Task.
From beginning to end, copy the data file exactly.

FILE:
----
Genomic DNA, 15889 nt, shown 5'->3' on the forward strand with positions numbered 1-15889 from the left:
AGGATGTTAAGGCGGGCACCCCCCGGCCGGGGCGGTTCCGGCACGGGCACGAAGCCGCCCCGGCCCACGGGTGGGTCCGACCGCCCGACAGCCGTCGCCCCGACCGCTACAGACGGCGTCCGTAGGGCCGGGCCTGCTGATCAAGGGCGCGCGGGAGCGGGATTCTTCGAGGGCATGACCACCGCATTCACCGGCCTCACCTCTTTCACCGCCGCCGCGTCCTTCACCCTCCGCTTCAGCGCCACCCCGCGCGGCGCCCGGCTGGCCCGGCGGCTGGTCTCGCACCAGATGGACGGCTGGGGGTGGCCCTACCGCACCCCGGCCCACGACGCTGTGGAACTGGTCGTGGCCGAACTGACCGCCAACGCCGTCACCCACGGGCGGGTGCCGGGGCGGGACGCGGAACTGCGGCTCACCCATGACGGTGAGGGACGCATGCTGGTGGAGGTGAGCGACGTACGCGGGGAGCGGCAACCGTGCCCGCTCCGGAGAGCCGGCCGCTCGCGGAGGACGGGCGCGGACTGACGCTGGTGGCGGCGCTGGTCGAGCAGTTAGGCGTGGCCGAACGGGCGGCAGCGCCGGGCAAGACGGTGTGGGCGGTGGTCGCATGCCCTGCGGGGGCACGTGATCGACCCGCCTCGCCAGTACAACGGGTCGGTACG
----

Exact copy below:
Genomic DNA, 15889 nt, shown 5'->3' on the forward strand with positions numbered 1-15889 from the left:
AGGATGTTAAGGCGGGCACCCCCCGGCCGGGGCGGTTCCGGCACGGGCACGAAGCCGCCCCGGCCCACGGGTGGGTCCGACCGCCCGACAGCCGTCGCCCCGACCGCTACAGACGGCGTCCGTAGGGCCGGGCCTGCTGATCAAGGGCGCGCGGGAGCGGGATTCTTCGAGGGCATGACCACCGCATTCACCGGCCTCACCTCTTTCACCGCCGCCGCGTCCTTCACCCTCCGCTTCAGCGCCACCCCGCGCGGCGCCCGGCTGGCCCGGCGGCTGGTCTCGCACCAGATGGACGGCTGGGGGTGGCCCTACCGCACCCCGGCCCACGACGCTGTGGAACTGGTCGTGGCCGAACTGACCGCCAACGCCGTCACCCACGGGCGGGTGCCGGGGCGGGACGCGGAACTGCGGCTCACCCATGACGGTGAGGGACGCATGCTGGTGGAGGTGAGCGACGTACGCGGGGAGCGGCAACCGTGCCCGCTCCGGAGAGCCGGCCGCTCGCGGAGGACGGGCGCGGACTGACGCTGGTGGCGGCGCTGGTCGAGCAGTTAGGCGTGGCCGAACGGGCGGCAGCGCCGGGCAAGACGGTGTGGGCGGTGGTCGCATGCCCTGCGGGGGCACGTGATCGACCCGCCTCGCCAGTACAACGGGTCGGTACG